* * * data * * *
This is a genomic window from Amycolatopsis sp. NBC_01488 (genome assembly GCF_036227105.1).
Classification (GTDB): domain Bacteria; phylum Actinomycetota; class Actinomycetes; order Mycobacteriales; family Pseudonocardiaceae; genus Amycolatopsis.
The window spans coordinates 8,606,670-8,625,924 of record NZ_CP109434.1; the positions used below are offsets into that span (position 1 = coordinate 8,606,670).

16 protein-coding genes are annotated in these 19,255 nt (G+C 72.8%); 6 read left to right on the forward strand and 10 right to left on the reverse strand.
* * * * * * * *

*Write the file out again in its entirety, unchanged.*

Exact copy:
This is a genomic window from Amycolatopsis sp. NBC_01488 (genome assembly GCF_036227105.1).
Classification (GTDB): domain Bacteria; phylum Actinomycetota; class Actinomycetes; order Mycobacteriales; family Pseudonocardiaceae; genus Amycolatopsis.
The window spans coordinates 8,606,670-8,625,924 of record NZ_CP109434.1; the positions used below are offsets into that span (position 1 = coordinate 8,606,670).

16 protein-coding genes are annotated in these 19,255 nt (G+C 72.8%); 6 read left to right on the forward strand and 10 right to left on the reverse strand.